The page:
Pete Townshend once wrote, "Meet the new Lane Kiffin, same as the old Lane Kiffin."
For 1971, it was a prescient line considering the source.
Lane Kiffin is a brilliant offensive mind. Pete Carroll knew this when he brought the then-26-year-old son of Monte Kiffin onto his staff to coach his USC tight ends in 2001. By 2005, he, along with Steve Sarkisian, was running a highly potent offense that included two Heisman Trophy winners and a slew of future NFL players.
We know the history from then on: an out-of-tune version of "Dueling Banjos" with Al Davis in Oakland, a one-year stint in Knoxville that left many a home furnishing charred and an underwhelming return to Los Angeles that rendered him jobless on a tarmac in Arizona. We know this. It has been written.
What got lost in the shuffle when he became a head coach at the aforementioned stops is how steady he was as a sculptor of offensive talent. We forgot it, because Lane Kiffin the Head Coach was running rampant and that included a lot of this and this.
As a head coach, Kiffin perpetually had "senioritis." This happens when you're given the keys to a flailing NFL franchise at the age of 32 after only two years as a college offensive coordinator. It's that "too much too soon" philosophy that destroys careers. Add in perceived nepotism and you have nowhere to go but through a morass of Internet judgments and guest spots on College Gameday.
Since Alabama head coach Nick Saban brought him on as his offensive coordinator in 2014, though, Kiffin became the unassuming onfield playcaller of this and this. Oh, sure, he forecasted touchdowns on the sideline, but who among us hasn't done that in moments of rapture?
During his time as a head coach, Kiffin was BFFs with his Twitter account. He was among that first group of users who were trying feel out the site's actual purpose, where one would tweet something to the effect of, "Having lunch with the 'rents." Because life isn't difficult enough without having to summarize Tolstoy in 140 characters or less.
Then, writers, comedians, actors, musicians, etc. got ahold of it and Twitter became something else: a hotbed for clever and witty wordplay about the mundane existence of humans.
Over the last two years, Saban's "One Team, One Voice" policy of only the head coach speaking to the media has allowed Kiffin to rehabilitate his image a little bit. Having only to speak once before the season begins and once at the end, he focused solely on what he should've been focusing on the last decade: the offense.
It proved to be a successful look for him, too. Alabama signed him to a three-year agreement in 2014, he was a Broyles Award finalist for top assistant that year, Amari Cooper won the Biletnikoff for top receiver and, eventually, Derrick Henry won everything else. Like, all of it. Every sports award. He probably snagged an EGOT in there, too.
In the beginning at 'Bama, Kiffin rarely used his Twitter account. He kept himself (with a little help from Saban, I'm sure) on lockdown. Going into the second season, following a bite from the 49ers, he started to let loose a little. Nothing too ostentatious; a few tweets about the NFL Draft, the upcoming A-Day spring game and a curious Mother's Day greeting.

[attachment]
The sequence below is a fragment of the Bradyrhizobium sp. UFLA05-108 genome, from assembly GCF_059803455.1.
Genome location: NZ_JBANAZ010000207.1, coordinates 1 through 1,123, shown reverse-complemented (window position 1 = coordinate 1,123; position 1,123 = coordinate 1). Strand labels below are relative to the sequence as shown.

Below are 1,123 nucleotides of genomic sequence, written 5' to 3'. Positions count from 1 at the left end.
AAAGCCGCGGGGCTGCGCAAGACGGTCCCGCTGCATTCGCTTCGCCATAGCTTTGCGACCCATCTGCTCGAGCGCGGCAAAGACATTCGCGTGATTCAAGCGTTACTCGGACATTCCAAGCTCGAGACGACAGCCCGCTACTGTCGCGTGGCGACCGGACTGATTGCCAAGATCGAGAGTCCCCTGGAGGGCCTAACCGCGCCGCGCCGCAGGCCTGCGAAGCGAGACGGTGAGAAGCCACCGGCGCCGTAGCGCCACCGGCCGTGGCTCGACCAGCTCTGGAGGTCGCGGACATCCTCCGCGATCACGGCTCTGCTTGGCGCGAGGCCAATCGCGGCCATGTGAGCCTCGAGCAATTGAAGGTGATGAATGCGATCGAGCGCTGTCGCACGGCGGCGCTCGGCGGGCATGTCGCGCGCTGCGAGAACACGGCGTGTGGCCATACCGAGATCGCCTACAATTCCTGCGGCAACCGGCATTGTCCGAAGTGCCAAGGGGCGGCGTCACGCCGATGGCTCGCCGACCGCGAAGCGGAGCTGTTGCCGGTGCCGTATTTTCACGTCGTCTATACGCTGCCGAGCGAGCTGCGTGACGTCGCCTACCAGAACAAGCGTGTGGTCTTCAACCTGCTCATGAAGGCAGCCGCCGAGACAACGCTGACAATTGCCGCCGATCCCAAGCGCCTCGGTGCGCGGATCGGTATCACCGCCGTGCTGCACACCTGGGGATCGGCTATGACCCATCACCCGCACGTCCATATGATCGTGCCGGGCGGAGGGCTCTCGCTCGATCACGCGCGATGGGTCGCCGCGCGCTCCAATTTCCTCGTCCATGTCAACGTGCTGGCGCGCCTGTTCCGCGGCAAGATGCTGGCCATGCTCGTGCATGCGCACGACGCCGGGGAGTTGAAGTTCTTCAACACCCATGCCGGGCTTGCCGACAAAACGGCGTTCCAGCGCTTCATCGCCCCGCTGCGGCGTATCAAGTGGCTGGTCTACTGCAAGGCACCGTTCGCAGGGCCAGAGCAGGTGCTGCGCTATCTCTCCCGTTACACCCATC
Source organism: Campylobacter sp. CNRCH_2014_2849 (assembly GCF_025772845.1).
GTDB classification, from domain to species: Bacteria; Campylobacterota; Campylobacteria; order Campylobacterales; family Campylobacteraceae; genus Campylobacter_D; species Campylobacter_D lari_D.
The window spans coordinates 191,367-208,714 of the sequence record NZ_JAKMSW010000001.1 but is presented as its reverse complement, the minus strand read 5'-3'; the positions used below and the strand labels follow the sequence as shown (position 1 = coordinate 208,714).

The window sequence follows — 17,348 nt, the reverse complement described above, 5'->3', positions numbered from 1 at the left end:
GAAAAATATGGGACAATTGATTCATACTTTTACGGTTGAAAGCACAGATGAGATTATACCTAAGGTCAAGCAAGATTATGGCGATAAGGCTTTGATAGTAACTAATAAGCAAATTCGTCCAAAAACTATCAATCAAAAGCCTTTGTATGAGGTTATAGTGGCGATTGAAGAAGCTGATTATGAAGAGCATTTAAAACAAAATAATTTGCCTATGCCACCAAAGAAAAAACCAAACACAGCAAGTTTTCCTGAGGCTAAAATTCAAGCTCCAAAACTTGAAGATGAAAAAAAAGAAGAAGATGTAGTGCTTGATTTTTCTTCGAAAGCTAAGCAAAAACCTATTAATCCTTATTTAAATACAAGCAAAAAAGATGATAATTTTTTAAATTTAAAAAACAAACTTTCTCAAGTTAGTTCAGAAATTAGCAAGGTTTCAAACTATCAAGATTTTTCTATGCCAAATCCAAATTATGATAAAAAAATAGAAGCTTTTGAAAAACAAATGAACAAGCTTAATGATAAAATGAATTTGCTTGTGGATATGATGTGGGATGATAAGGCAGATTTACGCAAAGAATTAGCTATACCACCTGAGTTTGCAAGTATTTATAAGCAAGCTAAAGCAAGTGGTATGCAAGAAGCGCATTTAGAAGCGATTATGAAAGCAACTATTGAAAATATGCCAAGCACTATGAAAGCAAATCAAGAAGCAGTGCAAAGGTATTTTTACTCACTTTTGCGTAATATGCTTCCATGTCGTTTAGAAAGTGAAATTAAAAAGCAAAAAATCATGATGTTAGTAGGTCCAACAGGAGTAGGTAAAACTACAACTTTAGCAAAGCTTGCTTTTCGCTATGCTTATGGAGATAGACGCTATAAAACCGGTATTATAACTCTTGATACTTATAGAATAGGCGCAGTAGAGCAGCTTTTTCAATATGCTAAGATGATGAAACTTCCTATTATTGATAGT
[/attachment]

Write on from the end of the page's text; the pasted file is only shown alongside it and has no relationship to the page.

It seemed cute and relatively harmless. He was cool-guy Lane, Offensive Coordinator for the Alabama Crimson Tide. Give a boy a national championship ring and a final year of a contract, though, and, bless your soul, he becomes a MONSTER.
Have you seen his tweets since January? Here! Just peruse this page for a few minutes.
Notice the travelogue/recruiting photos of various transportation...
What about the trolling of rivals? Like you haven't upset Vol Nation enough, Lane. 'Bama plays in Knoxville this year. You have kids!
Subtlety was paramount, here, and Kiffin was judicious with his response.
Most entertaining of these recent tweets are the bitmojis. I had no idea what the hell a bitmoji was until a 41-year-old college football coach showed me. They're a tribute to himself, while also maintaining an Agatha-Christie-whodunit air about them.
Here, Coach Kiffin is paying homage to a celebration dance popularized by his current team's former nemesis. He's doing all of this in celebration that it's Wednesday. He's doing it as if he works for a man where the middle of the week actually means something.
Simple enough. You can see these first two were done on the same day, April 27. Kiffin is experimenting. Right now, he's "killing it." Where? How? Wouldn't you like to know.
Recruiting. It has to be. All I can think about is Saban and that restless leg of his sitting behind his desk staring at his Razr, while Kiffin takes the time to make these.
About what, exactly? That it's May 6th and Tosh Lupoi's Cinco de Mayo get-together was more of a rager that you were expecting?
SABAN: Lane, we're in a meeting. What are you doing on your phone?
KIFFIN: ...recruiting stuff? https://t.co/PqY0RFvnf2
— Ryan Nanni (@celebrityhottub) May 13, 2016
Finally, the tweet that occurred most likely after flipping former UK commit, Mac Jones. This is the one where you can see that Kiffin is coasting through finals to graduate from The Process. He's in campaign mode. He wants his head coaching job again. It's that swagger that's been relegated to the field for the past two seasons that's showing back up.
He's taking his show back on the road and with several big-name schools with coaches on the hot seat, he plans to be first on every AD's doorstep in hopes to translate his knowledge under Saban's strict program policies to the type of success he so dreamed of having when Al Davis first called him.
The 2016 season will be very interesting for Lane Kiffin. With yet another new quarterback to break in, but a slew of talented skill position guys, he should have Alabama's offense in a good position by year's end. And with that, a possible Power Five school taking a chance on a more mature coach.
Just you imagine the bitmoji output, then.